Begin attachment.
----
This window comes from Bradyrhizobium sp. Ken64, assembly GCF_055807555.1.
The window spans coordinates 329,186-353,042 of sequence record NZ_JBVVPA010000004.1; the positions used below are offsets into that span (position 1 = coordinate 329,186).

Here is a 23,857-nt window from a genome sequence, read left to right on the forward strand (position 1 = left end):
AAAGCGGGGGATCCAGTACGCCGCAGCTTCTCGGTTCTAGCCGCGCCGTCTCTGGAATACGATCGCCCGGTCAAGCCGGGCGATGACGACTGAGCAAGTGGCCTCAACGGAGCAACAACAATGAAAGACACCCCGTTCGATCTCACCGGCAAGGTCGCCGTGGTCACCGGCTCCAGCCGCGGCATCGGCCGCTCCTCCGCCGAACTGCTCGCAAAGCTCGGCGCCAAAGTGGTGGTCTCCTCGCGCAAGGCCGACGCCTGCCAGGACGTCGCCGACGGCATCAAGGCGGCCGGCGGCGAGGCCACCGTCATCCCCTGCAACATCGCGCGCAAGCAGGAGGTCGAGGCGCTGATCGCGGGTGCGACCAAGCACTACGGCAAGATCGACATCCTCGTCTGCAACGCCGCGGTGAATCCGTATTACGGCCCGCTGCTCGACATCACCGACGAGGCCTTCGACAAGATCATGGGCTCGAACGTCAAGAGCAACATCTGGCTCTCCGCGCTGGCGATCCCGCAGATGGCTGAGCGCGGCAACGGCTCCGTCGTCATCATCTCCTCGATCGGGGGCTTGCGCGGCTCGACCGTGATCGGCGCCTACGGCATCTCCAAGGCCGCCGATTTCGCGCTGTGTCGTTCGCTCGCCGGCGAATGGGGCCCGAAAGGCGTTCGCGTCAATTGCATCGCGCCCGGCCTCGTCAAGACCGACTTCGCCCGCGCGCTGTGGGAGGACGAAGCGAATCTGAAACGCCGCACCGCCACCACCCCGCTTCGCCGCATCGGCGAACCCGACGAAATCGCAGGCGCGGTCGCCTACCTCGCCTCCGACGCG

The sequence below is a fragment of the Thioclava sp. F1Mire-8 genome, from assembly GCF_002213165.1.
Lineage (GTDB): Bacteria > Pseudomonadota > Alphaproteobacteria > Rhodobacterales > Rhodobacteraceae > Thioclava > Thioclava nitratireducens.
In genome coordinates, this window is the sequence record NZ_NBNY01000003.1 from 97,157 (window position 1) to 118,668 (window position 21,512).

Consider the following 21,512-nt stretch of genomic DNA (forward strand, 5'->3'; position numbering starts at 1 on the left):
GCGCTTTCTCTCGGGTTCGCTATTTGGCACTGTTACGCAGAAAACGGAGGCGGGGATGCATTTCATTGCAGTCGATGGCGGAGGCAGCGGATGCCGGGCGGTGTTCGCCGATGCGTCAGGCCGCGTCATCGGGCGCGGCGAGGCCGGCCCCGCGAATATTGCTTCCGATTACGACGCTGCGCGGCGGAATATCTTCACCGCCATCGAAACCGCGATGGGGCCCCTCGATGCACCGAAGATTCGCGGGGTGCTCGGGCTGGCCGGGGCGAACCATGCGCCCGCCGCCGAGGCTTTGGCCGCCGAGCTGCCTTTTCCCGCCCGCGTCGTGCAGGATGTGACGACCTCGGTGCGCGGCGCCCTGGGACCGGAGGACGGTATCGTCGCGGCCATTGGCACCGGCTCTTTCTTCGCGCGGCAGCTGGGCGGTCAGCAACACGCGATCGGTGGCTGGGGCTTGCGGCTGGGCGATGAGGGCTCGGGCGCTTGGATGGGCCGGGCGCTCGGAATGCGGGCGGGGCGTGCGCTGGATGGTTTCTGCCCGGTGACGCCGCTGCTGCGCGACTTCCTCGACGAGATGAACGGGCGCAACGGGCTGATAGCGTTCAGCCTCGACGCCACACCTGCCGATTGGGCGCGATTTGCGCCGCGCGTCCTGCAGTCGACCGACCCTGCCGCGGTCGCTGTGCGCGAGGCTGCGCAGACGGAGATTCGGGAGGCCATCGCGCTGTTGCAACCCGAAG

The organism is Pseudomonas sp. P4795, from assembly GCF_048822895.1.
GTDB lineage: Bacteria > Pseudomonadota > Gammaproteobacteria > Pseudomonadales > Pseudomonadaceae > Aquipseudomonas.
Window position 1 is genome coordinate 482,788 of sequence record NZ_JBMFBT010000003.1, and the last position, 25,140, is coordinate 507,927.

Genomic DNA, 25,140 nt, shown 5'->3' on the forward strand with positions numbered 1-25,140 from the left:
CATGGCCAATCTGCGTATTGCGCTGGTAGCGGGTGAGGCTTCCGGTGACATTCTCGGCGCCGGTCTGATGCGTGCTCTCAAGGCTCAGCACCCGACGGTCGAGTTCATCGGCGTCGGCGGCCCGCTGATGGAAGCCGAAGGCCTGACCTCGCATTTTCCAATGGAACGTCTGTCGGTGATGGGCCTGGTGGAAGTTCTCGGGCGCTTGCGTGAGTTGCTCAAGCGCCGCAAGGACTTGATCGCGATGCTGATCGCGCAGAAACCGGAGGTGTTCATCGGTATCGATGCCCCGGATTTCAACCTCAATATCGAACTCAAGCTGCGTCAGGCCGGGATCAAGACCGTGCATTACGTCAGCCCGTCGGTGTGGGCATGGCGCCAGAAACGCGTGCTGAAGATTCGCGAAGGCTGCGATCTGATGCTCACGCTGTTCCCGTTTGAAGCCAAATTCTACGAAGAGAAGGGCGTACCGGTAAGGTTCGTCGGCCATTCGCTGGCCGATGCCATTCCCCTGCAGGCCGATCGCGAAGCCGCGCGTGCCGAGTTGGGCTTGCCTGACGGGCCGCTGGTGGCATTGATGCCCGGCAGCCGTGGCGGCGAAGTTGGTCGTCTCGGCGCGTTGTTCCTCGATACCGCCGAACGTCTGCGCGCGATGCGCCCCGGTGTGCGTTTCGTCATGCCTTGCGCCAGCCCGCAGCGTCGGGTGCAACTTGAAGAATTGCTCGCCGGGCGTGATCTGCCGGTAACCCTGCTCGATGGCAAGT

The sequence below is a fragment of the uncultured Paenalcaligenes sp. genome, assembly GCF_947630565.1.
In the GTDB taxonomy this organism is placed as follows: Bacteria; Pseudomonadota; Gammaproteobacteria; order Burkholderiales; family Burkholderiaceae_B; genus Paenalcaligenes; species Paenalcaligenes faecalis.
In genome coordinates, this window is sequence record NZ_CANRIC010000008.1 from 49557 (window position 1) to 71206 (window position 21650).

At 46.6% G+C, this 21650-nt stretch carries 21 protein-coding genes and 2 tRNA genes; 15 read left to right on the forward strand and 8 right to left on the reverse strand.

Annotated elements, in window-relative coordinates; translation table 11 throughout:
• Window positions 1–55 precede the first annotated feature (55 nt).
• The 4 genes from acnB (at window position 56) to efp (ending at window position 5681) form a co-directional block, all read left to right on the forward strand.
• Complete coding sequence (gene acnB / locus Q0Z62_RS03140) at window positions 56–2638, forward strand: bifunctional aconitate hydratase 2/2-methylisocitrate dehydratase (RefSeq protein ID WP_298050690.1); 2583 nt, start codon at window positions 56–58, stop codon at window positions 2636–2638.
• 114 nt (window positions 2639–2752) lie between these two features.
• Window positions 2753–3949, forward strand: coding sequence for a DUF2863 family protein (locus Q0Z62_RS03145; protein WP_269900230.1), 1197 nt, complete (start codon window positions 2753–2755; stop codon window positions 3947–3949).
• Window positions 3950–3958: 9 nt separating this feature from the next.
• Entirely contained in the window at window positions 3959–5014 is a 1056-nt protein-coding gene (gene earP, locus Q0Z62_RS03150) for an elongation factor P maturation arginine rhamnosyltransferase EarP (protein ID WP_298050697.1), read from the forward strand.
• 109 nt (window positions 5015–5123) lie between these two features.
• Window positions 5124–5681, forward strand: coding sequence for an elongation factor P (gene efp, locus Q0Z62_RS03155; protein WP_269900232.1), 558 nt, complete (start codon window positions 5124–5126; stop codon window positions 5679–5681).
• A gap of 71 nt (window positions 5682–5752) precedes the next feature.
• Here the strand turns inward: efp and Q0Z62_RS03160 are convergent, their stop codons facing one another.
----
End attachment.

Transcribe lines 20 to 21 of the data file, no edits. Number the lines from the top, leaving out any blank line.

• Window positions 1–55 precede the first annotated feature (55 nt).
• The 4 genes from acnB (at window position 56) to efp (ending at window position 5681) form a co-directional block, all read left to right on the forward strand.